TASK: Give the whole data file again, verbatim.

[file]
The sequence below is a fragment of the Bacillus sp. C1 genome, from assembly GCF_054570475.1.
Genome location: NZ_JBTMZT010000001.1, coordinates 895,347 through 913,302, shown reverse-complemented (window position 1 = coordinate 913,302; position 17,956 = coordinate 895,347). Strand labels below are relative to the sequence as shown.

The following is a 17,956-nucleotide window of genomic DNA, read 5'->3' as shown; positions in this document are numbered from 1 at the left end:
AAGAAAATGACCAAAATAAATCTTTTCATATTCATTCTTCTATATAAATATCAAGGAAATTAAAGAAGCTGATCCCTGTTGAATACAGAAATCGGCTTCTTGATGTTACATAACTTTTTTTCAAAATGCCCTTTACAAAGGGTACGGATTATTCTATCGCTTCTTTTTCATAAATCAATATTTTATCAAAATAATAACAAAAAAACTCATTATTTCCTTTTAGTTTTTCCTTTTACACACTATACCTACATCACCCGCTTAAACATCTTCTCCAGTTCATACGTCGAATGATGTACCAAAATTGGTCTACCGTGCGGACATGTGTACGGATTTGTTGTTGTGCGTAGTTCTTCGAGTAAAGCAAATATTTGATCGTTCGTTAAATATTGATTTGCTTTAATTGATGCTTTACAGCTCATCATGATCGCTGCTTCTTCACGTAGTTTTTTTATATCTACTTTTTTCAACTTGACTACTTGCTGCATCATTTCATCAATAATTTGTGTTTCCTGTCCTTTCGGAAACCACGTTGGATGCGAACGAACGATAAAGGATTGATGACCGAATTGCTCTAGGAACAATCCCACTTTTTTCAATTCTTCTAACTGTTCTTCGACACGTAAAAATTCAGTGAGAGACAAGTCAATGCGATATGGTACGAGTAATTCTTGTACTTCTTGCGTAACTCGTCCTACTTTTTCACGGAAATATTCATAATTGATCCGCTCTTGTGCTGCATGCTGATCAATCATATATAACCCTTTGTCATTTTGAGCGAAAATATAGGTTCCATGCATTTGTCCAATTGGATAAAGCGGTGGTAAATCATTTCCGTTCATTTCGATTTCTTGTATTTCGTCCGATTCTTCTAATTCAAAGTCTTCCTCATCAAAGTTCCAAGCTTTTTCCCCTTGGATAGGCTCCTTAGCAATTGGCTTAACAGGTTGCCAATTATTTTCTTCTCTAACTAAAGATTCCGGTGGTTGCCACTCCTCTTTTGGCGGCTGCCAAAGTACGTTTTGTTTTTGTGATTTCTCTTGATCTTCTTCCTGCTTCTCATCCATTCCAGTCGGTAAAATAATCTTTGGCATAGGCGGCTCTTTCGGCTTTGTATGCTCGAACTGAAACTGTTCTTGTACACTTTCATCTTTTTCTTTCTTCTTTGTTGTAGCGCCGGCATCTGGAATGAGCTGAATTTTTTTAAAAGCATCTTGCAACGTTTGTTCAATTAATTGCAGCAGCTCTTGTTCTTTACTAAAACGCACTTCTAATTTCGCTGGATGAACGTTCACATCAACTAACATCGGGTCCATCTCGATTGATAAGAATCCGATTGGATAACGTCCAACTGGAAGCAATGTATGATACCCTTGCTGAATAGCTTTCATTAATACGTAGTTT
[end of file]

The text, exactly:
The sequence below is a fragment of the Bacillus sp. C1 genome, from assembly GCF_054570475.1.
Genome location: NZ_JBTMZT010000001.1, coordinates 895,347 through 913,302, shown reverse-complemented (window position 1 = coordinate 913,302; position 17,956 = coordinate 895,347). Strand labels below are relative to the sequence as shown.

The following is a 17,956-nucleotide window of genomic DNA, read 5'->3' as shown; positions in this document are numbered from 1 at the left end:
AAGAAAATGACCAAAATAAATCTTTTCATATTCATTCTTCTATATAAATATCAAGGAAATTAAAGAAGCTGATCCCTGTTGAATACAGAAATCGGCTTCTTGATGTTACATAACTTTTTTTCAAAATGCCCTTTACAAAGGGTACGGATTATTCTATCGCTTCTTTTTCATAAATCAATATTTTATCAAAATAATAACAAAAAAACTCATTATTTCCTTTTAGTTTTTCCTTTTACACACTATACCTACATCACCCGCTTAAACATCTTCTCCAGTTCATACGTCGAATGATGTACCAAAATTGGTCTACCGTGCGGACATGTGTACGGATTTGTTGTTGTGCGTAGTTCTTCGAGTAAAGCAAATATTTGATCGTTCGTTAAATATTGATTTGCTTTAATTGATGCTTTACAGCTCATCATGATCGCTGCTTCTTCACGTAGTTTTTTTATATCTACTTTTTTCAACTTGACTACTTGCTGCATCATTTCATCAATAATTTGTGTTTCCTGTCCTTTCGGAAACCACGTTGGATGCGAACGAACGATAAAGGATTGATGACCGAATTGCTCTAGGAACAATCCCACTTTTTTCAATTCTTCTAACTGTTCTTCGACACGTAAAAATTCAGTGAGAGACAAGTCAATGCGATATGGTACGAGTAATTCTTGTACTTCTTGCGTAACTCGTCCTACTTTTTCACGGAAATATTCATAATTGATCCGCTCTTGTGCTGCATGCTGATCAATCATATATAACCCTTTGTCATTTTGAGCGAAAATATAGGTTCCATGCATTTGTCCAATTGGATAAAGCGGTGGTAAATCATTTCCGTTCATTTCGATTTCTTGTATTTCGTCCGATTCTTCTAATTCAAAGTCTTCCTCATCAAAGTTCCAAGCTTTTTCCCCTTGGATAGGCTCCTTAGCAATTGGCTTAACAGGTTGCCAATTATTTTCTTCTCTAACTAAAGATTCCGGTGGTTGCCACTCCTCTTTTGGCGGCTGCCAAAGTACGTTTTGTTTTTGTGATTTCTCTTGATCTTCTTCCTGCTTCTCATCCATTCCAGTCGGTAAAATAATCTTTGGCATAGGCGGCTCTTTCGGCTTTGTATGCTCGAACTGAAACTGTTCTTGTACACTTTCATCTTTTTCTTTCTTCTTTGTTGTAGCGCCGGCATCTGGAATGAGCTGAATTTTTTTAAAAGCATCTTGCAACGTTTGTTCAATTAATTGCAGCAGCTCTTGTTCTTTACTAAAACGCACTTCTAATTTCGCTGGATGAACGTTCACATCAACTAACATCGGGTCCATCTCGATTGATAAGAATCCGATTGGATAACGTCCAACTGGAAGCAATGTATGATACCCTTGCTGAATAGCTTTCATTAATACGTAGTTT